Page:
Tonight, it took a slick surface, a dark trail and some brand new shoes to teach me how to find my stride again. Snowed all day but none of it really accumulated so tonight that turned into ice. I compensated by shortening my stride and in the span of the run, started to turn it up that I was at near marathon pace by the end. The new shoes, they felt GOOD, well worth the $65 I dropped a few days ago. (Aside: Why anyone buys running shoes in Canada is beyond me.)
I distinctly remember glancing down at my watch in the middle of the path -- I was almost 10K into the run, the time on the Garmin read 48:49, and I thought: "This is what it feels like to coast." I often find my stride after the 4 or 5 mile mark of any longer run. My stride feels good, the breathing settles even at a faster pace, my form improves (though is never perfect) and I feel like I can just keep on motoring. Forty eight minutes of solid, heart racing cardio to be followed by another 20 or so minutes. That's what I love about distance running. It's not about the first few kilometres, but it's when you start piling on the minutes, when 30 minutes turns into an hour, then you lose yourself for a few miles and you've knocked off two hours and 14 plus miles.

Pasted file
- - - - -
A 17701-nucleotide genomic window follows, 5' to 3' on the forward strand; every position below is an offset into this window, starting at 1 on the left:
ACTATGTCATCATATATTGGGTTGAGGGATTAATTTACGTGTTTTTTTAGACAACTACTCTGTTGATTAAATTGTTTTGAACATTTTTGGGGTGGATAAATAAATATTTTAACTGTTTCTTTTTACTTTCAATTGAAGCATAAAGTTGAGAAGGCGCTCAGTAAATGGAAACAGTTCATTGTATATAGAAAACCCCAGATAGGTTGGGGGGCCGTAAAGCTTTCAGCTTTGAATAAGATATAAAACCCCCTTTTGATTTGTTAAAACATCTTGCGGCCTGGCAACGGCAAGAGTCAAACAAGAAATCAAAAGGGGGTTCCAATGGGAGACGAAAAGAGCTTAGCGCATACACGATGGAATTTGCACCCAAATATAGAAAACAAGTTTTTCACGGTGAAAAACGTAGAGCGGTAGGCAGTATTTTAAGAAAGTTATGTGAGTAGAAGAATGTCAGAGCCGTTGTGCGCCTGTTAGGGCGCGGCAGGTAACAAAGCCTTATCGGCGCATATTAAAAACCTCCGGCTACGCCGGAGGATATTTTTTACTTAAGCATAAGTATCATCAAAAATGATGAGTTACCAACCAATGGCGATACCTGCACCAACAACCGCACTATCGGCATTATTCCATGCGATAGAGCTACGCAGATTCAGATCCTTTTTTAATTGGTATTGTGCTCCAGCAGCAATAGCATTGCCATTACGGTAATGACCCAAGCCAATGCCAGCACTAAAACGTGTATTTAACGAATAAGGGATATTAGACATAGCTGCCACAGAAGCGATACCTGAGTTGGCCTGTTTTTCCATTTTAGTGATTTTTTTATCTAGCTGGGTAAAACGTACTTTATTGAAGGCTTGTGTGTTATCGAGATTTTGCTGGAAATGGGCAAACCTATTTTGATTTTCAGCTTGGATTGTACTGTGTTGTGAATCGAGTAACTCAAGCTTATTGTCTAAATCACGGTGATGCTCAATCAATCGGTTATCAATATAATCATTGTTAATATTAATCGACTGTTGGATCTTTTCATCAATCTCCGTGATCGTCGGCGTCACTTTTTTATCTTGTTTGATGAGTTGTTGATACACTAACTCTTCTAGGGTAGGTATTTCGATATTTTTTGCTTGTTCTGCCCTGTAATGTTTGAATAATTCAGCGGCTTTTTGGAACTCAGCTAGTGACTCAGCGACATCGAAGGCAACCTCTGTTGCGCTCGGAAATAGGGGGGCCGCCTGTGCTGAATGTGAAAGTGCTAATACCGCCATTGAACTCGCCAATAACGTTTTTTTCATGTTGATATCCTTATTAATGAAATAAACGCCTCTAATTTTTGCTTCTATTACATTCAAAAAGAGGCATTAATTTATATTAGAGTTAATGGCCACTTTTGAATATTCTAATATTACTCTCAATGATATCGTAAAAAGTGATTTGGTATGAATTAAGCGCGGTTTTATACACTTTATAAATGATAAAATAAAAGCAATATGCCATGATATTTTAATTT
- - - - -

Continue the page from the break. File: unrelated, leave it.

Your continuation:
Isn't it just amazing, you ask yourself, how the human body can just keep on going. I've had conversations with people who think that running is one of the best exercises, that you feel that it's hard enough that you are truly working out. But I'm also amazed that, with training, you can teach yourself endurance, and run at pace or even faster two hours after you started. Running becomes easy because it really is ones of those natural movements.
Anyways, I just had that thought, somewhere between 48:49 and a few minutes later when I was running alone on the trail, pounding out step after step with my newly unwrapped runners, blasting out at a decent clip, finding my stride once again.
8.1 miles or 13K in 1:06:34
(and pictured below, an interesting self portrait at my elevator).